Anyway, I really enjoy your blog and your entire take. Keep on truckin’

    1. Thanks a bunch, Handy Millennial! Very much appreciate your thoughts! And you’re right, the more than you write, the better you’ll get. The same thing happened to me as well. πŸ™‚

  8. Blogging has to be the most deceiving income source ever. It looks so easy, and yet to do it right takes so much work.

    At the end of the day, you have to love to write. If you’re only in it for the money, it will be painfully obvious in your writing.

    If you’re only after the money, there are so many faster and more direct ways to make money online.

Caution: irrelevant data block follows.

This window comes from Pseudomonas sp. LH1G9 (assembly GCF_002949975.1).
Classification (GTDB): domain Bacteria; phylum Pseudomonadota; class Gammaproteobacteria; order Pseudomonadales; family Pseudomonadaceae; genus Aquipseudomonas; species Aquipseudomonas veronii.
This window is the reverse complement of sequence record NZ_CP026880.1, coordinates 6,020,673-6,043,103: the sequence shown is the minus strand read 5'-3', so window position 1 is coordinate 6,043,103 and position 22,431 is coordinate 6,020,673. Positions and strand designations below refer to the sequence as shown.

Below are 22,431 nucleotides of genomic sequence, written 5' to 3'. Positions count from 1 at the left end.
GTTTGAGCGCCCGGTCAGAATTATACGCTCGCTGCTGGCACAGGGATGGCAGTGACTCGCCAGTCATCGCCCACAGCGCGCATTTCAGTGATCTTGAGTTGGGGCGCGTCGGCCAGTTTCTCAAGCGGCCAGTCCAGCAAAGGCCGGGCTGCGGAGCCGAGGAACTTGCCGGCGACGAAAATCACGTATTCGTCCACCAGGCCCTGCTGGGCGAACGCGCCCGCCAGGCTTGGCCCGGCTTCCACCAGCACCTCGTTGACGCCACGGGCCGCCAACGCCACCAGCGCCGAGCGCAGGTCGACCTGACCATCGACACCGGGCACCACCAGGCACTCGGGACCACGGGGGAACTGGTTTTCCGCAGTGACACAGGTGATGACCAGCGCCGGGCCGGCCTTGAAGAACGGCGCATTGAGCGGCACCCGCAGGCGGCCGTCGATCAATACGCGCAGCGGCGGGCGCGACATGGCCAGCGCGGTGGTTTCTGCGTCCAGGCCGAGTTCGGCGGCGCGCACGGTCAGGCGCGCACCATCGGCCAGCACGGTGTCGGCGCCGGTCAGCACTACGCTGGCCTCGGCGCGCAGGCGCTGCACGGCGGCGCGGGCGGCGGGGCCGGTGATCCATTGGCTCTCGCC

9. This is good information, thank you for the encouragement. I’ve been at it about a month and do love the behind the scenes part of blogging. My day of highest page views wasn’t even the day of a post. It was when I nominated a town for an award on Twitter and that’s something I can’t do everyday! Just trying to learn and grow and enjoy the ride. Thanks again!

  10. Everyone else has said all the nice things I would say. I’m just here to assume the bear on the park bench is you and that you’re bringing that costume to FinCon18 just in case Route To Retire needs a little adventure.

  11. I am one year into blogging this week, and feel like I have learned all these lessons. However, the ideas would not have been so crystal clear, if I had tried writing them down. I’m still looking for one of those big spikes. Good stuff.

  12. Write because you love to write! Write because you genuinely want to HELP people. Write from the heart. Write transparently. Money may follow, or money may not. That’s ok, because you’re writing because you love to write. Great post.